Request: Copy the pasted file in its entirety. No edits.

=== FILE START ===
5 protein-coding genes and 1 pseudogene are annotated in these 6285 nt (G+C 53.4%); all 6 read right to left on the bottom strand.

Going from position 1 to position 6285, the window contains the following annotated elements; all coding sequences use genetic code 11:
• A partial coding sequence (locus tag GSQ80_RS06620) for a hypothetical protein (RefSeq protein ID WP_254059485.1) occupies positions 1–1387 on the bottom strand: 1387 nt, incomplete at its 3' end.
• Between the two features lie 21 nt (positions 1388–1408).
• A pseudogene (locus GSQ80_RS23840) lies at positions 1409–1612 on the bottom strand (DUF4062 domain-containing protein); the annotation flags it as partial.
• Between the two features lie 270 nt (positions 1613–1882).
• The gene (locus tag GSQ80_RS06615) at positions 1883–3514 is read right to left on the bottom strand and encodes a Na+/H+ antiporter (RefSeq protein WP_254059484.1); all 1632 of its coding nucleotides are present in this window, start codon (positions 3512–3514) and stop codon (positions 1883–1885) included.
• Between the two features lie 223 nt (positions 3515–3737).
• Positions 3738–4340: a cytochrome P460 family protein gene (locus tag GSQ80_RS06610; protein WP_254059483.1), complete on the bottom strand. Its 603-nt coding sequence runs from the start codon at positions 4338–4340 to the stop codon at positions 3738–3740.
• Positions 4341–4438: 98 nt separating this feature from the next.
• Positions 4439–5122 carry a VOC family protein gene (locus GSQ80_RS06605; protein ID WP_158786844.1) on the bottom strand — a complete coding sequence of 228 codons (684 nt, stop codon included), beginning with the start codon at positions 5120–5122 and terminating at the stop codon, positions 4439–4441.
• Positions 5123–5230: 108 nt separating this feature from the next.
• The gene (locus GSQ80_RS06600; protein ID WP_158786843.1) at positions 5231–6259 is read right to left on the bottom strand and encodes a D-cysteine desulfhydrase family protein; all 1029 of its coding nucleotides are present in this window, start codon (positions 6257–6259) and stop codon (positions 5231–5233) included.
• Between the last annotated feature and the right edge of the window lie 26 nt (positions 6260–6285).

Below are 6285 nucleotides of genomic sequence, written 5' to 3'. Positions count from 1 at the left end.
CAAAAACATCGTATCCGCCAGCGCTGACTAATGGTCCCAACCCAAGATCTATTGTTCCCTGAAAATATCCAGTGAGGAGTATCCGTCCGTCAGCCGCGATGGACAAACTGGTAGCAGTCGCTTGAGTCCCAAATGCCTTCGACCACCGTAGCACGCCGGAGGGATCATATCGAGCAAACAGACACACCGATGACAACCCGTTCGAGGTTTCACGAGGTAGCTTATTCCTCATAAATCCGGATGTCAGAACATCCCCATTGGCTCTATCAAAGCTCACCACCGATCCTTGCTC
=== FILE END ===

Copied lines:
5 protein-coding genes and 1 pseudogene are annotated in these 6285 nt (G+C 53.4%); all 6 read right to left on the bottom strand.

Going from position 1 to position 6285, the window contains the following annotated elements; all coding sequences use genetic code 11:
• A partial coding sequence (locus tag GSQ80_RS06620) for a hypothetical protein (RefSeq protein ID WP_254059485.1) occupies positions 1–1387 on the bottom strand: 1387 nt, incomplete at its 3' end.
• Between the two features lie 21 nt (positions 1388–1408).
• A pseudogene (locus GSQ80_RS23840) lies at positions 1409–1612 on the bottom strand (DUF4062 domain-containing protein); the annotation flags it as partial.
• Between the two features lie 270 nt (positions 1613–1882).
• The gene (locus tag GSQ80_RS06615) at positions 1883–3514 is read right to left on the bottom strand and encodes a Na+/H+ antiporter (RefSeq protein WP_254059484.1); all 1632 of its coding nucleotides are present in this window, start codon (positions 3512–3514) and stop codon (positions 1883–1885) included.
• Between the two features lie 223 nt (positions 3515–3737).
• Positions 3738–4340: a cytochrome P460 family protein gene (locus tag GSQ80_RS06610; protein WP_254059483.1), complete on the bottom strand. Its 603-nt coding sequence runs from the start codon at positions 4338–4340 to the stop codon at positions 3738–3740.
• Positions 4341–4438: 98 nt separating this feature from the next.
• Positions 4439–5122 carry a VOC family protein gene (locus GSQ80_RS06605; protein ID WP_158786844.1) on the bottom strand — a complete coding sequence of 228 codons (684 nt, stop codon included), beginning with the start codon at positions 5120–5122 and terminating at the stop codon, positions 4439–4441.
• Positions 5123–5230: 108 nt separating this feature from the next.
• The gene (locus GSQ80_RS06600; protein ID WP_158786843.1) at positions 5231–6259 is read right to left on the bottom strand and encodes a D-cysteine desulfhydrase family protein; all 1029 of its coding nucleotides are present in this window, start codon (positions 6257–6259) and stop codon (positions 5231–5233) included.
• Between the last annotated feature and the right edge of the window lie 26 nt (positions 6260–6285).

Below are 6285 nucleotides of genomic sequence, written 5' to 3'. Positions count from 1 at the left end.
CAAAAACATCGTATCCGCCAGCGCTGACTAATGGTCCCAACCCAAGATCTATTGTTCCCTGAAAATATCCAGTGAGGAGTATCCGTCCGTCAGCCGCGATGGACAAACTGGTAGCAGTCGCTTGAGTCCCAAATGCCTTCGACCACCGTAGCACGCCGGAGGGATCATATCGAGCAAACAGACACACCGATGACAACCCGTTCGAGGTTTCACGAGGTAGCTTATTCCTCATAAATCCGGATGTCAGAACATCCCCATTGGCTCTATCAAAGCTCACCACCGATCCTTGCTC